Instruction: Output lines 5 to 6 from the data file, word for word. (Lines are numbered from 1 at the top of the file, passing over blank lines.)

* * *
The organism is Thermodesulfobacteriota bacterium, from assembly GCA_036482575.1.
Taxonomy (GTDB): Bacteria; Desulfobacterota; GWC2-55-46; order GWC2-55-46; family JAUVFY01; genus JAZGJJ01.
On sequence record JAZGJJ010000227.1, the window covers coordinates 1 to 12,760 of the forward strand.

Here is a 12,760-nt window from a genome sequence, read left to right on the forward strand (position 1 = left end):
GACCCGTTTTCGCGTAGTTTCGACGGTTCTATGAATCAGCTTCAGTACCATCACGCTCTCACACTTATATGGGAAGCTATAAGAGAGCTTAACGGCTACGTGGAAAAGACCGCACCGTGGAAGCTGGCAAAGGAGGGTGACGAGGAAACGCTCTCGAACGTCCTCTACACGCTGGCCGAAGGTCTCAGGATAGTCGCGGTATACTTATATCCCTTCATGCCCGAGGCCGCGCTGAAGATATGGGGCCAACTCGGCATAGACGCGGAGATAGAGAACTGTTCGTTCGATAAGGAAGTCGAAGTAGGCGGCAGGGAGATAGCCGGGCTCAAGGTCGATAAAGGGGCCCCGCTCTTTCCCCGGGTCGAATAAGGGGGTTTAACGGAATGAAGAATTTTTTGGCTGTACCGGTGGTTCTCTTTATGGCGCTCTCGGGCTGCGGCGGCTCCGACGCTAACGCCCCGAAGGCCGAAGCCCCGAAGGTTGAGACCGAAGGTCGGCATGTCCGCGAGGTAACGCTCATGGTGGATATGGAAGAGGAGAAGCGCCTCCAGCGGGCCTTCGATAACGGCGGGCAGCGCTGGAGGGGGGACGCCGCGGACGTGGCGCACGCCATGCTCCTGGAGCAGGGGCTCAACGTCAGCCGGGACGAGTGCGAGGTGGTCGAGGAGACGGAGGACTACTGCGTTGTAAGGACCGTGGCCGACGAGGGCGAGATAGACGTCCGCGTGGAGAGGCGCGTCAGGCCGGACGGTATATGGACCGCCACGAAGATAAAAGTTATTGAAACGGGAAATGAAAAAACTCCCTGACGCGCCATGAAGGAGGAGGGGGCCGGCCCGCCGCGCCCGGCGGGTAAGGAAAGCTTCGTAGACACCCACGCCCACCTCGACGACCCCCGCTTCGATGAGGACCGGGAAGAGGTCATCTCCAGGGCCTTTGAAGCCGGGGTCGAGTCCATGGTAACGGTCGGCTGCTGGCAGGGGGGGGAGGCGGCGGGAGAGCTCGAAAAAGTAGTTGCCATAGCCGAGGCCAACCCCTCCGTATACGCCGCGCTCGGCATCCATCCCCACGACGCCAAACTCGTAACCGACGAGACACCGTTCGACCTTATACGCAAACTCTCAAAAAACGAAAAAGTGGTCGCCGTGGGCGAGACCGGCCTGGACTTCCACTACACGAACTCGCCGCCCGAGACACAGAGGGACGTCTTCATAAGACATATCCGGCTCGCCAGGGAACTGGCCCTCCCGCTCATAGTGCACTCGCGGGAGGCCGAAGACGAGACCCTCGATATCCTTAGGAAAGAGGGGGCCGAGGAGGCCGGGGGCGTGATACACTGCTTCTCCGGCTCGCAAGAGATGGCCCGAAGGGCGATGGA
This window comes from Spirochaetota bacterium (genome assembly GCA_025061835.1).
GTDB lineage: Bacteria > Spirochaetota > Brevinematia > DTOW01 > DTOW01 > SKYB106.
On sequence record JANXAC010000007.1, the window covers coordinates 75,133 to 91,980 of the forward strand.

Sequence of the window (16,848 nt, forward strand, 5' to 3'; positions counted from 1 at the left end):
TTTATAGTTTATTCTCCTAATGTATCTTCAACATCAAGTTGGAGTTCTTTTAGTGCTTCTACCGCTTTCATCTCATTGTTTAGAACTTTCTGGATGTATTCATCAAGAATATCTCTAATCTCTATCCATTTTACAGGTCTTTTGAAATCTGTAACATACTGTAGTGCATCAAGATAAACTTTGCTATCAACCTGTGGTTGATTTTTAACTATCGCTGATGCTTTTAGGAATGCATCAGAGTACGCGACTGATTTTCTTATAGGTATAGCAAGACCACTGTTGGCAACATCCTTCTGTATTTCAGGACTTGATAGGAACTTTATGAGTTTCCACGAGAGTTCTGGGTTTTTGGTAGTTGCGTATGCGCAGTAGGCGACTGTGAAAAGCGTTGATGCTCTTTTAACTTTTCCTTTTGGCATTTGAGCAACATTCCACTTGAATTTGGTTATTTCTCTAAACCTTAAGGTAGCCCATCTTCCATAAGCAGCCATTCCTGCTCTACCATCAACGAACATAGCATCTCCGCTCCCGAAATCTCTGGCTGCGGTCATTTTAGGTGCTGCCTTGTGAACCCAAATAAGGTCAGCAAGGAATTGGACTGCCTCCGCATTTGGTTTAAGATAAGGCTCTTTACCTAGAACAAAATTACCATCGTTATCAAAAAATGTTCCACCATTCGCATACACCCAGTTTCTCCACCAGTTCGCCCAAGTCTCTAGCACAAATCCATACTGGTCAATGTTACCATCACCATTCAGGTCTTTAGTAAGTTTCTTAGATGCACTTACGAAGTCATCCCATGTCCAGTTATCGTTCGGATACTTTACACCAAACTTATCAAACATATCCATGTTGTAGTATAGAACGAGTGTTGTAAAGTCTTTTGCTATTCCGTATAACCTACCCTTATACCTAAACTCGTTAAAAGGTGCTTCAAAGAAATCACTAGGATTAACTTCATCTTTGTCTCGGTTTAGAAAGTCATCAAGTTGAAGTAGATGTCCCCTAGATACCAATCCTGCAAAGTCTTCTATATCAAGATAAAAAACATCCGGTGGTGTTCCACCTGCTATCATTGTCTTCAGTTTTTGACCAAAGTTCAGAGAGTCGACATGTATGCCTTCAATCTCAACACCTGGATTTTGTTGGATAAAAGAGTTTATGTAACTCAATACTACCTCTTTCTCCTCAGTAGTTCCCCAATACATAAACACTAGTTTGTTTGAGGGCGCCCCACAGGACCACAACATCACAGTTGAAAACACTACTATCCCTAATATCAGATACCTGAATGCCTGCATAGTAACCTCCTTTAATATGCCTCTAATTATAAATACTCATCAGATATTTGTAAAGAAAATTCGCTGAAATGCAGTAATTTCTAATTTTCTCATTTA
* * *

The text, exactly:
GACCCGTTTTCGCGTAGTTTCGACGGTTCTATGAATCAGCTTCAGTACCATCACGCTCTCACACTTATATGGGAAGCTATAAGAGAGCTTAACGGCTACGTGGAAAAGACCGCACCGTGGAAGCTGGCAAAGGAGGGTGACGAGGAAACGCTCTCGAACGTCCTCTACACGCTGGCCGAAGGTCTCAGGATAGTCGCGGTATACTTATATCCCTTCATGCCCGAGGCCGCGCTGAAGATATGGGGCCAACTCGGCATAGACGCGGAGATAGAGAACTGTTCGTTCGATAAGGAAGTCGAAGTAGGCGGCAGGGAGATAGCCGGGCTCAAGGTCGATAAAGGGGCCCCGCTCTTTCCCCGGGTCGAATAAGGGGGTTTAACGGAATGAAGAATTTTTTGGCTGTACCGGTGGTTCTCTTTATGGCGCTCTCGGGCTGCGGCGGCTCCGACGCTAACGCCCCGAAGGCCGAAGCCCCGAAGGTTGAGACCGAAGGTCGGCATGTCCGCGAGGTAACGCTCATGGTGGATATGGAAGAGGAGAAGCGCCTCCAGCGGGCCTTCGATAACGGCGGGCAGCGCTGGAGGGGGGACGCCGCGGACGTGGCGCACGCCATGCTCCTGGAGCAGGGGCTCAACGTCAGCCGGGACGAGTGCGAGGTGGTCGAGGAGACGGAGGACTACTGCGTTGTAAGGACCGTGGCCGACGAGGGCGAGATAGACGTCCGCGTGGAGAGGCGCGTCAGGCCGGACGGTATATGGACCGCCACGAAGATAAAAGTTATTGAAACGGGAAATGAAAAAACTCCCTGACGCGCCATGAAGGAGGAGGGGGCCGGCCCGCCGCGCCCGGCGGGTAAGGAAAGCTTCGTAGACACCCACGCCCACCTCGACGACCCCCGCTTCGATGAGGACCGGGAAGAGGTCATCTCCAGGGCCTTTGAAGCCGGGGTCGAGTCCATGGTAACGGTCGGCTGCTGGCAGGGGGGGGAGGCGGCGGGAGAGCTCGAAAAAGTAGTTGCCATAGCCGAGGCCAACCCCTCCGTATACGCCGCGCTCGGCATCCATCCCCACGACGCCAAACTCGTAACCGACGAGACACCGTTCGACCTTATACGCAAACTCTCAAAAAACGAAAAAGTGGTCGCCGTGGGCGAGACCGGCCTGGACTTCCACTACACGAACTCGCCGCCCGAGACACAGAGGGACGTCTTCATAAGACATATCCGGCTCGCCAGGGAACTGGCCCTCCCGCTCATAGTGCACTCGCGGGAGGCCGAAGACGAGACCCTCGATATCCTTAGGAAAGAGGGGGCCGAGGAGGCCGGGGGCGTGATACACTGCTTCTCCGGCTCGCAAGAGATGGCCCGAAGGGCGATGGA
This window comes from Spirochaetota bacterium (genome assembly GCA_025061835.1).